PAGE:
Foster Creek Veterinary Hospital moving to new 12,000 square foot facility this December

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Dr. Michael Moore took a leap of faith when he sold Stafford Oaks Veterinary Hospital, where he had worked since high school and then later came to own and run for 13 years, and decided to open his own community vet hospital in Richmond in 2010.

Seven years later, Foster Creek Veterinary Hospital is moving from its original 2,500-square-foot 1929 historic building at the corner of FM 359 and Holmes Road to a 14,000-square-foot building on the adjacent property. Moore said he expects the building to be open by January 2018.

“I wanted to prove to myself that I could start something from scratch, I wanted it to all be mine,” Moore said. “And I guess the building is the culmination of all of that.”

Foster Creek Veterinary is a community full-service veterinary hospital that serves dogs and cats and offers medical and surgical services, preventive services, alternative therapy, dentistry, vaccinations, microchipping and more.

Any guest that takes their pet to Foster Creek can usually tell right away the move to a larger facility is vital to Moore’s growing practice.

“I never thought that it would become what it has become, it’s just totally blown up,” Moore said. “I thought it would always be a one-doctor practice, but it’s taken off.”

Now a four-doctor practice, Moore said he decided to buy the historic building, formerly known as the Schultz store in Richmond, to be closer to his family and serve his community.

“I think it’s a great area,” Moore said. “I wanted to work for my neighbors.”

Moore said after the familiarity of running Stafford Oaks, the decision to start from scratch with Foster Creek was a big move.

“My biggest challenge here was just starting all by myself, hanging up the sign and hoping that people would come in,” Moore said. “I knew my medicine was good, I knew my people skills were good. I was scared that the growth would be slow because we were starting from scratch and I was totally wrong. It came quick.”

Moore said he thinks location, the growth of the surrounding area and the relationships he has built with clients are all contributing factors to the constant influx of business he has seen.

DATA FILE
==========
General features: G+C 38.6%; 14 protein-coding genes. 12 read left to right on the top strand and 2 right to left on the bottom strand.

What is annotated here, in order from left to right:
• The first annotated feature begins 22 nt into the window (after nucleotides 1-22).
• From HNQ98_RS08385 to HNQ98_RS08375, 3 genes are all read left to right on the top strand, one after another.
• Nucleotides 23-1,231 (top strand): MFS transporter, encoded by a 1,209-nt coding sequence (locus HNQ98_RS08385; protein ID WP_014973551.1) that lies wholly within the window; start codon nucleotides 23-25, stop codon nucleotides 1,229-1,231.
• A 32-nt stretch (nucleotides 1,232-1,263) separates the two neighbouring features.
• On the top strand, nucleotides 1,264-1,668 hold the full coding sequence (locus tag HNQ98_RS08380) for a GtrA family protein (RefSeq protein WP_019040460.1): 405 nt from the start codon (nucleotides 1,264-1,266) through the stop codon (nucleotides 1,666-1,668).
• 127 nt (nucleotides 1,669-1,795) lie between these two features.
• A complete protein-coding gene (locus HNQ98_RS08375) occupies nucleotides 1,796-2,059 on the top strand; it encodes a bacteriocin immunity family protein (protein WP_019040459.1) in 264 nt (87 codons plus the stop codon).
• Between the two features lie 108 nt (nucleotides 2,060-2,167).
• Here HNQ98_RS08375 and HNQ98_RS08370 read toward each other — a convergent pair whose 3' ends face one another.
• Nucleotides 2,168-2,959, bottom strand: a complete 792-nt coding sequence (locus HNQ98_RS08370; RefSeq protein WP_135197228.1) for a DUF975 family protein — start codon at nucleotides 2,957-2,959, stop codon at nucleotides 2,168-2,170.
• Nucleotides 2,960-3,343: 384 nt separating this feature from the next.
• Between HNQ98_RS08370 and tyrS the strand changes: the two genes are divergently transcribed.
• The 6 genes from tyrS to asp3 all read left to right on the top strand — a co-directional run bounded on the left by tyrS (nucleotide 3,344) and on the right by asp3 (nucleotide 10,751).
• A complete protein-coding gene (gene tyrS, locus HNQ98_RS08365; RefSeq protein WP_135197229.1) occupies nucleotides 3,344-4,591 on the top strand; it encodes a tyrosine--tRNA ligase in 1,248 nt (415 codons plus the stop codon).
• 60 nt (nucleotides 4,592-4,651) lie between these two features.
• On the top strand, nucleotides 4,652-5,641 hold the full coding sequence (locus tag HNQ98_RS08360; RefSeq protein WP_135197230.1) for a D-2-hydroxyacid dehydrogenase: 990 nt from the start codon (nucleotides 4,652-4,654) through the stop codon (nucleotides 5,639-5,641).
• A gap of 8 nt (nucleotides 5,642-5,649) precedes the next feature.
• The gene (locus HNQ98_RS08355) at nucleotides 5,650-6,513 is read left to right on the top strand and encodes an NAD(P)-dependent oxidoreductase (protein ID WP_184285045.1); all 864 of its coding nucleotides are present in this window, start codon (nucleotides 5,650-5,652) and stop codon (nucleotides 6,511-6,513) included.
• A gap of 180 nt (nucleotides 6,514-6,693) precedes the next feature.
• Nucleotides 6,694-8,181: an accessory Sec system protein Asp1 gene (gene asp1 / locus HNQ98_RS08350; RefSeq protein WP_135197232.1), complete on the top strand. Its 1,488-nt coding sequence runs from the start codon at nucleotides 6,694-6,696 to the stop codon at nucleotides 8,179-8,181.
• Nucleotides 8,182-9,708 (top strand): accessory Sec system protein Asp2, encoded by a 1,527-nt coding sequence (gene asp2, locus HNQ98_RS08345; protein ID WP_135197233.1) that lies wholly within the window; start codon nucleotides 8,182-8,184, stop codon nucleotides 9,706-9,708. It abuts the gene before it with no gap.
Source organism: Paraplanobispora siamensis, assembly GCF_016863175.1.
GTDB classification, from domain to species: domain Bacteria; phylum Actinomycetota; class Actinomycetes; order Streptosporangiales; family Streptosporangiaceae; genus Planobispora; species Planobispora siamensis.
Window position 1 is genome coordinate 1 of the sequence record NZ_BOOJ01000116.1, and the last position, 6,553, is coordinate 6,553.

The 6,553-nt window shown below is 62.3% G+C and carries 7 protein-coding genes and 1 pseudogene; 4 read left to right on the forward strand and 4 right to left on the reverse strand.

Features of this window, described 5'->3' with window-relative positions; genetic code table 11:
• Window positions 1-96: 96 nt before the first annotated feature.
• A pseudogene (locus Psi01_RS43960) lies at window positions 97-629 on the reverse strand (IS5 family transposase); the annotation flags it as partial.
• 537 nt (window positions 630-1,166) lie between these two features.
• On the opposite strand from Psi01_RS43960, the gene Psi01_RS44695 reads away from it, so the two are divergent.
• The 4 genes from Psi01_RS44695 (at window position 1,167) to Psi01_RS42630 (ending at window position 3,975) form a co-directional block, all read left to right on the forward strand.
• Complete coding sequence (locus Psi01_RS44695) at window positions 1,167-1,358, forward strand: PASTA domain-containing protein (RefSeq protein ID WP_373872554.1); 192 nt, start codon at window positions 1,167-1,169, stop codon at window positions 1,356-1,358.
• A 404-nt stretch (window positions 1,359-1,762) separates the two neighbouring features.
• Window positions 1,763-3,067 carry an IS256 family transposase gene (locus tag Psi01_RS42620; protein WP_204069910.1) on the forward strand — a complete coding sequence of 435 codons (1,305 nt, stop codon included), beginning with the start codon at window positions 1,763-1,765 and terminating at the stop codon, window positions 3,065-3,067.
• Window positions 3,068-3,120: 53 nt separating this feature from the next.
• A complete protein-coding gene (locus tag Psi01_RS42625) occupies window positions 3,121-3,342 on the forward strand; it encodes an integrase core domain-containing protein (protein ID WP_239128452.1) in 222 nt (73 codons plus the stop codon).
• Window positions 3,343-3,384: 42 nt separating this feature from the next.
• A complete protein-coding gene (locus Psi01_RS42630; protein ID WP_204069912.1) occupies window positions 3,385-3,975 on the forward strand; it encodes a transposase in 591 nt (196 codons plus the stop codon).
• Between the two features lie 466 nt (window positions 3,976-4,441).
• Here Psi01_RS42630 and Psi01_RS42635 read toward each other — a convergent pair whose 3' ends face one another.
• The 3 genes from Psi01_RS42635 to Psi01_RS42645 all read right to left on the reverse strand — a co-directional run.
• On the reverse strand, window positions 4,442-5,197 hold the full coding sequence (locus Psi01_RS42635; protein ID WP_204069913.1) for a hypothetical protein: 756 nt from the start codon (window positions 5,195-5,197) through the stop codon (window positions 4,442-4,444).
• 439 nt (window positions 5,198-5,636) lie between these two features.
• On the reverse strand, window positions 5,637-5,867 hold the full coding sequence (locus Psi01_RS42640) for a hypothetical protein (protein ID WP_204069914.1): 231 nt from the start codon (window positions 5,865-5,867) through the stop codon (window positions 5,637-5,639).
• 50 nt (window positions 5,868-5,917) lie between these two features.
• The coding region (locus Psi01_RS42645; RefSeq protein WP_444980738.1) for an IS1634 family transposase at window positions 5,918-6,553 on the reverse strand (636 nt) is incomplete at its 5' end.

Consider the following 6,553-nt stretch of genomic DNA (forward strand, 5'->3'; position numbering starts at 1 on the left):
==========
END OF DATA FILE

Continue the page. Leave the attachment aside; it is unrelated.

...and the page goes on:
“I think we offer great customer service here; [customers]get a chance to really get to know the doctors,” Moore said. “I want people to feel comfortable coming in and hanging out. And the new clinic is like that, it has some really cool stuff that I think the community is going to like.”

The new 14,000-square-foot facility is directly behind the existing building and includes new additions, such as seven exam rooms, three surgery rooms, a full-service veterinary pharmacy and lab, and a soda fountain for children to enjoy root beer and ice cream. Foster Creek will also offer grooming services in the new facility.

Despite the abundance of animal vet clinics in the surrounding area, Moore said competition has never been a problem for him.

“I think in veterinary medicine we don’t look at each other as competitors. We are all trying to do the same thing and that is to help animals,” Moore said. “I think you build your clientele around the way that you practice.”

Moore said Foster Creek sees 400 to 500 animals in a week. Between managing the clinic, building a new hospital and constantly practicing, Moore said he is ready for the move.

“I’d like to tie this building down and be in and be done with it,” Moore said. “As far as being a veterinarian, the most challenging thing is you just never know what is going to walk in the door. It may be a runny nose, it could be a collapsed lung, or it could be a rabies shot, and you never know and you’ve got to be ready for everything.”

Moore said after he managed a second vet clinic while he owned Stafford Oaks, he does not wish to start a franchise or open a second location. In the far future, he hopes to sell the clinic to an associate or pass it on to his children.

“[The most rewarding part is] the people for sure,” Moore said. “I love the animals, that’s easy, everybody loves the animals. But I feel like it’s my friends that are coming in the door.”

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Originally from Houston, Rebecca joined Community Impact in June 2017 to report on the Richmond area. She covers the Fort Bend County Commissioners Court, city government, education, business and transportation.

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